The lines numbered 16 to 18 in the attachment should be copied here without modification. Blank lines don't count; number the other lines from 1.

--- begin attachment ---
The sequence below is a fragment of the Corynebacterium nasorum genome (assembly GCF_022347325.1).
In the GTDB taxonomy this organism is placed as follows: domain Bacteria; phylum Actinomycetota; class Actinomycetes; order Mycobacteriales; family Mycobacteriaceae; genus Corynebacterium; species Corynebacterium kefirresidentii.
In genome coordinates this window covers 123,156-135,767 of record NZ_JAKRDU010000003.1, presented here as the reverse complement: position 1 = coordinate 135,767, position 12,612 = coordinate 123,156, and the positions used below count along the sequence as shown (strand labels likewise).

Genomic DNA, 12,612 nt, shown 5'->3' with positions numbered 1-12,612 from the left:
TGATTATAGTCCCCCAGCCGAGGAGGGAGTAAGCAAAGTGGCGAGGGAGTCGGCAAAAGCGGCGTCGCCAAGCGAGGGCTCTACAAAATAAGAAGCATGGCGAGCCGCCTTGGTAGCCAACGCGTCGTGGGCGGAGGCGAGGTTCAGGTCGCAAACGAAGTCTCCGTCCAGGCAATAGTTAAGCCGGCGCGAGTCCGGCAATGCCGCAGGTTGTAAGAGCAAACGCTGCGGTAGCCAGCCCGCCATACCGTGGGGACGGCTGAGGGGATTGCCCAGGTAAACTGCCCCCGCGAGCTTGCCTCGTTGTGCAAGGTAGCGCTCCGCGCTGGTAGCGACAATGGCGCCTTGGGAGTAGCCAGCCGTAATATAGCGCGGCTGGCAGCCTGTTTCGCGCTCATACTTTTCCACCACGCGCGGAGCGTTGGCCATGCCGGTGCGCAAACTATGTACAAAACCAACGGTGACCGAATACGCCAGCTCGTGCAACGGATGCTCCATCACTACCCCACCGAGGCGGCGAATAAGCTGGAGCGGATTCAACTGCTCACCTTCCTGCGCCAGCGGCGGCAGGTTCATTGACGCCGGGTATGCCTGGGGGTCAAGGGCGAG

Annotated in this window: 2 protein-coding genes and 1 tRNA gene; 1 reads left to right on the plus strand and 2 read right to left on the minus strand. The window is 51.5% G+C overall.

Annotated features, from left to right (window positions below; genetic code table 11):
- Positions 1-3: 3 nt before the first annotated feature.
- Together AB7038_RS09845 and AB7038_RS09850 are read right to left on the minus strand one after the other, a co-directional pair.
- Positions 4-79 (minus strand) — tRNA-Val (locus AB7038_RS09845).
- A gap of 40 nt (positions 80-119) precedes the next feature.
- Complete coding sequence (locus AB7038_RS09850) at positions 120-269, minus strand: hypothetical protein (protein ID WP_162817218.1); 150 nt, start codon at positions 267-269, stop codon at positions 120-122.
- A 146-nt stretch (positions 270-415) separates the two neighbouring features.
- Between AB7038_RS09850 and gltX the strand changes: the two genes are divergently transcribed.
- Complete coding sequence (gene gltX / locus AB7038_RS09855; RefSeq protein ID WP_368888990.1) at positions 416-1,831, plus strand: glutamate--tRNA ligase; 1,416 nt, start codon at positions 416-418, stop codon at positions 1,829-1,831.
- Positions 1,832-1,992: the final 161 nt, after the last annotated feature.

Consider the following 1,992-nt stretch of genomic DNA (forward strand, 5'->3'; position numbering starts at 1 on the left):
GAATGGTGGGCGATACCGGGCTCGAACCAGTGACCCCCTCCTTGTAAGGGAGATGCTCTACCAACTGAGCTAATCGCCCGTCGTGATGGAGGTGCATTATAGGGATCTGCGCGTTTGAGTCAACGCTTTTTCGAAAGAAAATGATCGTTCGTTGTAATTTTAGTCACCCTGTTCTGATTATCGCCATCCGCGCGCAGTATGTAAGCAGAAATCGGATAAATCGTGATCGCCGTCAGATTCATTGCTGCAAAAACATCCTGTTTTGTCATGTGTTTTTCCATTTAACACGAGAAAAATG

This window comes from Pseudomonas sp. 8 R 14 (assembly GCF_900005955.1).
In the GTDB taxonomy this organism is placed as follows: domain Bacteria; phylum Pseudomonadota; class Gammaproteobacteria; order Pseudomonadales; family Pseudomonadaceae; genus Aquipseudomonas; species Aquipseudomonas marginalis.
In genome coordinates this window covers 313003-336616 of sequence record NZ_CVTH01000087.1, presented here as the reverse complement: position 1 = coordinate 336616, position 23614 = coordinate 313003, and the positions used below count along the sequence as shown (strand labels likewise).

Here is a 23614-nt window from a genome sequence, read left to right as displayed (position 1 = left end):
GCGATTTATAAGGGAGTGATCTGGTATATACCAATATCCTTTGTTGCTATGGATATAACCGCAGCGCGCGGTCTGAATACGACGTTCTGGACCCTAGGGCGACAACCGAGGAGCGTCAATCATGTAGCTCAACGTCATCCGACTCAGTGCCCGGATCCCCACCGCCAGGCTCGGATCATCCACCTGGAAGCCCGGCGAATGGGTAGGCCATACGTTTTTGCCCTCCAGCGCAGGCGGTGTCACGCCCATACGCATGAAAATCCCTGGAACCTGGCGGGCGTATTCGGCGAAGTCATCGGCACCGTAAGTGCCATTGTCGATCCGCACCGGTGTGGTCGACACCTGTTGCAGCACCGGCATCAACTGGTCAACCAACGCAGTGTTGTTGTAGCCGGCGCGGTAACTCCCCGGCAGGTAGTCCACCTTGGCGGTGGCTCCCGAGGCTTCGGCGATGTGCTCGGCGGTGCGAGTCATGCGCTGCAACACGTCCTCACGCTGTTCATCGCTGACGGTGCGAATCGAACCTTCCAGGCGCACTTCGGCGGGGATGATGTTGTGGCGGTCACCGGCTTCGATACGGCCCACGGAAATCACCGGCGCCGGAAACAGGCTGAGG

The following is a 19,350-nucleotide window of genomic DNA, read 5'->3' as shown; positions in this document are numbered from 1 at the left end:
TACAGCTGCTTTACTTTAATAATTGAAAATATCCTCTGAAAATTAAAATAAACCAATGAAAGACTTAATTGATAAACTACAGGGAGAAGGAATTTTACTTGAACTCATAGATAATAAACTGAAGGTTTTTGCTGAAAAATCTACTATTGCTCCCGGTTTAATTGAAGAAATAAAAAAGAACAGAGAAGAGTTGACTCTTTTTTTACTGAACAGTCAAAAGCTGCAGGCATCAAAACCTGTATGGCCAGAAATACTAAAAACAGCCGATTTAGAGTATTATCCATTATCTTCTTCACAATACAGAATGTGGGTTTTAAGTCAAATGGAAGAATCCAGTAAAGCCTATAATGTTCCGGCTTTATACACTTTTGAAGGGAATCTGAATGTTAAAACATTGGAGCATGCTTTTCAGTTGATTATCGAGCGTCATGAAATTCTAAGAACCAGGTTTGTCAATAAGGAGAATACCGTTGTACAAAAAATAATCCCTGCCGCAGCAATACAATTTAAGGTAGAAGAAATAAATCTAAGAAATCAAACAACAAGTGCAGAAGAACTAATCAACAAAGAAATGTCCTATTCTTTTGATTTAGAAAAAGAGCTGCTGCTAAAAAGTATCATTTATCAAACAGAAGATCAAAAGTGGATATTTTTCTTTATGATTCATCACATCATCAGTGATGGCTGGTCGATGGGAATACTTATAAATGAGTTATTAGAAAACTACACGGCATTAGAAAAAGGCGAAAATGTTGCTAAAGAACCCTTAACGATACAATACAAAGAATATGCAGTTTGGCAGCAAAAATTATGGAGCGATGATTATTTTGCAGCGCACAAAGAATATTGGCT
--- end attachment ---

- Positions 1,832-1,992: the final 161 nt, after the last annotated feature.

Consider the following 1,992-nt stretch of genomic DNA (forward strand, 5'->3'; position numbering starts at 1 on the left):
GAATGGTGGGCGATACCGGGCTCGAACCAGTGACCCCCTCCTTGTAAGGGAGATGCTCTACCAACTGAGCTAATCGCCCGTCGTGATGGAGGTGCATTATAGGGATCTGCGCGTTTGAGTCAACGCTTTTTCGAAAGAAAATGATCGTTCGTTGTAATTTTAGTCACCCTGTTCTGATTATCGCCATCCGCGCGCAGTATGTAAGCAGAAATCGGATAAATCGTGATCGCCGTCAGATTCATTGCTGCAAAAACATCCTGTTTTGTCATGTGTTTTTCCATTTAACACGAGAAAAATG